Massive Raid of a Rural Chinese Town Nets More Than Three Tons of Meth

Thousands of police officers in helicopters and speedboats seized more than three tons of crystal meth worth nearly $300 million this week in a massive raid on a small, insular, difficult-to-reach province where a large percentage of China's meth is produced.

Police say that in Boshe, a small hamlet in the Guangdong Province, at least one in five of the village's 2,000 families are involved in the production of meth, China's second most popular drug after heroin.

In addition to the three tons of finished product, officials also seized weapons, ammunition, a bomb, 100 tons of meth ingredients, and 570 pounds of ketamine.

Three officers were injured during the raid — two were shot at and one was hit by a car.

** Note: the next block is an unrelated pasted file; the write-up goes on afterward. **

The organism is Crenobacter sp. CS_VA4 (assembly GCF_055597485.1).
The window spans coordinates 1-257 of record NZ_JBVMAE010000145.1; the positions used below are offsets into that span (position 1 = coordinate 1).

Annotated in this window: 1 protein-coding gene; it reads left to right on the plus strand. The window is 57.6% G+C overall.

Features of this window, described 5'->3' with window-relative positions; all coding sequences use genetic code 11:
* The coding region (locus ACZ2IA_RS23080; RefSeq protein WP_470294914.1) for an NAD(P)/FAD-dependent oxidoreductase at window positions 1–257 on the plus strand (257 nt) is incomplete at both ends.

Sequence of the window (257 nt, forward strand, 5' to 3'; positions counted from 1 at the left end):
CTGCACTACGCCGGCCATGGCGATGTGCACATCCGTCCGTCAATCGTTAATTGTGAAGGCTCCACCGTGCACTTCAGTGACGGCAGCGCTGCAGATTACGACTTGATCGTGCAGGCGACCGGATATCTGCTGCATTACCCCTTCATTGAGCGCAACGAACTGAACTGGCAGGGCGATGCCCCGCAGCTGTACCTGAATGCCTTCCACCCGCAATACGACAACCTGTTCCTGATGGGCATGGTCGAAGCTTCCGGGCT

Nearly 200 people, including some village officials and Cai Dongjia, former Communist leader, were arrested.

Boshe, once famous for its lychee fruit, hosts about 14,000 residents who all share the same last name, Cai. The insular nature of the village — including an extensive network of lookouts and human barricades of women, children, and elderly people, according to the LA Times — made it hard for police to bust methmakers in the past.

Residents have long complained about water and soil contaminations and power outages due to the massive meth operation, blaming corrupt officials and police for allowing the production to go on for so long. Lufeng, the city where Boshe is located, was designated as China's prime drug area as far back as 1999.

But extensive raids, codenamed "Operation Thunder" and carried out by out-of-state police officers, have netted nearly nine tons of meth and 11,000 arrests of alleged drug producers and traffickers since the operation's inception in July.

[image via Google Maps]